How can I-17 and the other interstates listed above, be an interstate if it doesn’t cross one state’s border into another? According to an article by David Rookhuyzen of the Arizona Department of Transportation (ADOT) that quotes the Federal Highway Administration (FHwA), “the Federal-Aid Highway Act of 1956, which created the system, called for uniformity in construction standards. These standards were developed by the American Association of State Highway Officials (now the American Association of State Highway and Transportation Officials, or AASHTO).” These standards are the “benchmark” that a highway must be built to in order to be deemed an interstate. “Metrics include having controlled access, design speeds of 50 to 70 miles per hour depending on terrain, a minimum of two travel lanes in each direction, 12-foot lane widths, a 10-foot right shoulder, and a 4-foot left shoulder.”

I-17 under construction in 1968. (Photo: Arizona State Library)
I-17 under construction in 1968. (Photo: Arizona State Library)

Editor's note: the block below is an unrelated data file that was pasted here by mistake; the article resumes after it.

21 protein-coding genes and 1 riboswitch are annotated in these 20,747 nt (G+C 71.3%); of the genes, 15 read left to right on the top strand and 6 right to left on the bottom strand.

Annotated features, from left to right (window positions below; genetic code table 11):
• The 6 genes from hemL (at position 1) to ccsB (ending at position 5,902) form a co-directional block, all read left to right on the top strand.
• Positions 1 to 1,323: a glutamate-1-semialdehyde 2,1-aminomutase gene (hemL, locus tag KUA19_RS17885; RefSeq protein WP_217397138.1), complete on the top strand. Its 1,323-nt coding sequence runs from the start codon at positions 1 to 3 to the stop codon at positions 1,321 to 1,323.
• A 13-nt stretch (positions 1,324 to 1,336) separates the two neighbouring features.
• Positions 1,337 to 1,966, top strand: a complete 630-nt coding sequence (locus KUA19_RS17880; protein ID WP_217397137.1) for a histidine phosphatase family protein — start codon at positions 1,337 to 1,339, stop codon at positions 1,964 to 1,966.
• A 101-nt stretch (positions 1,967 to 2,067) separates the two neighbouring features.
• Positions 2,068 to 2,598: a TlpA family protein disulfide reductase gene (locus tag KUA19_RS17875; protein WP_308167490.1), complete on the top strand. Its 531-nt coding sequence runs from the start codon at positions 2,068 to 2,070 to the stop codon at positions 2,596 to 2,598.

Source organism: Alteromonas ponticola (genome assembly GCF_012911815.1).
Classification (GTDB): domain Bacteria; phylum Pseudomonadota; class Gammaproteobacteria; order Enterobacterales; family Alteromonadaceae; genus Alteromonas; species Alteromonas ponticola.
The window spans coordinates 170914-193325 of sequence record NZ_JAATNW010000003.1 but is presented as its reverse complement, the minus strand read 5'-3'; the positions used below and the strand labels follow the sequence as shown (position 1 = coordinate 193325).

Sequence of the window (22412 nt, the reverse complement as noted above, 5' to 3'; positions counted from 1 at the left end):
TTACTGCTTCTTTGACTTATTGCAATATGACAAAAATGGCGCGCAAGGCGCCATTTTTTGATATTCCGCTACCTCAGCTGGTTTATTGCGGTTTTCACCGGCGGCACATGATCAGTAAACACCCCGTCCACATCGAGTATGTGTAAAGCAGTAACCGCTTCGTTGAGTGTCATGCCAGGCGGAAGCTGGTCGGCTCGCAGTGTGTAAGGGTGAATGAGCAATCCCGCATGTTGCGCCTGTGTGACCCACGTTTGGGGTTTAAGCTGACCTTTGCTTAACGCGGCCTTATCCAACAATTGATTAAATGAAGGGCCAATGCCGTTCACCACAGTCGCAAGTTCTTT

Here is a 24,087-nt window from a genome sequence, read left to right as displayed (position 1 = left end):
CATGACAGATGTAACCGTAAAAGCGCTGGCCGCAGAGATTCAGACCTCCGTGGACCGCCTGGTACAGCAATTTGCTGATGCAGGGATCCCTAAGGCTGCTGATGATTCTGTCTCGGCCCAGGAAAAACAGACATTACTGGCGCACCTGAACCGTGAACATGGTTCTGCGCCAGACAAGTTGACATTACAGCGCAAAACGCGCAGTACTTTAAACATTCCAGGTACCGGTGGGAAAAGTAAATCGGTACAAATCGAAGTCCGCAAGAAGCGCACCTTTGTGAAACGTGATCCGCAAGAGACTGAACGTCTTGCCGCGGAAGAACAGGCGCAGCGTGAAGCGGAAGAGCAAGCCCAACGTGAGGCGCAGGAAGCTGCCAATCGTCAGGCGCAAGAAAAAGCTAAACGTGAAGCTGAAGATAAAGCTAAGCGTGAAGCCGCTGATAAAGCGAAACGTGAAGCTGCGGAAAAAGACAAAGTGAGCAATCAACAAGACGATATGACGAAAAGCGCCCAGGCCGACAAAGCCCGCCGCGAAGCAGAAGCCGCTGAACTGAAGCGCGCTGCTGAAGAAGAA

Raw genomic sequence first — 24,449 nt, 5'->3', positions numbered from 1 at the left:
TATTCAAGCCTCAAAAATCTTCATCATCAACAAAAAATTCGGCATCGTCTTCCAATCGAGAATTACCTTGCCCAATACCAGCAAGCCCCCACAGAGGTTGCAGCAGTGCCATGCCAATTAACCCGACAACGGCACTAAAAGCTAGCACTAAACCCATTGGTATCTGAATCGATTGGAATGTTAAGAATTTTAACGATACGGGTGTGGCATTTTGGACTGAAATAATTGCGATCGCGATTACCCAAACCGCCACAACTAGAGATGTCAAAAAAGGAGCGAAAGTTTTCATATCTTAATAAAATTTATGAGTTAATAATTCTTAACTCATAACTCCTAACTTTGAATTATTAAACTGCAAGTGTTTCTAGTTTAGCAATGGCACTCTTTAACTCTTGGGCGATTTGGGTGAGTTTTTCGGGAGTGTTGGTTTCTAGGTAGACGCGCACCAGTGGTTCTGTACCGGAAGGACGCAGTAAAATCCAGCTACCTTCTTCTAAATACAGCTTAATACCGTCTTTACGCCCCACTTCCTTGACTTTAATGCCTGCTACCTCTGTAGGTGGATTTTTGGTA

Moreover, the criteria for adding another highway to the Interstate Highway System (IHS) is also straightforward – it must meet the interstate standards noted above, “be a logical addition or connection, and be coordinated among all jurisdictions it will pass through.”

That is why I-17 and the other highways previously profiled are designated interstate highways (whether they will ever reach into another state or not). “The key,” according to the FHwA, is “each highway must meet interstate standards, be a logical connection to the interstate system, connect to an existing route or be a Congressionally designated future interstate corridor that eventually will connect on at least one end.”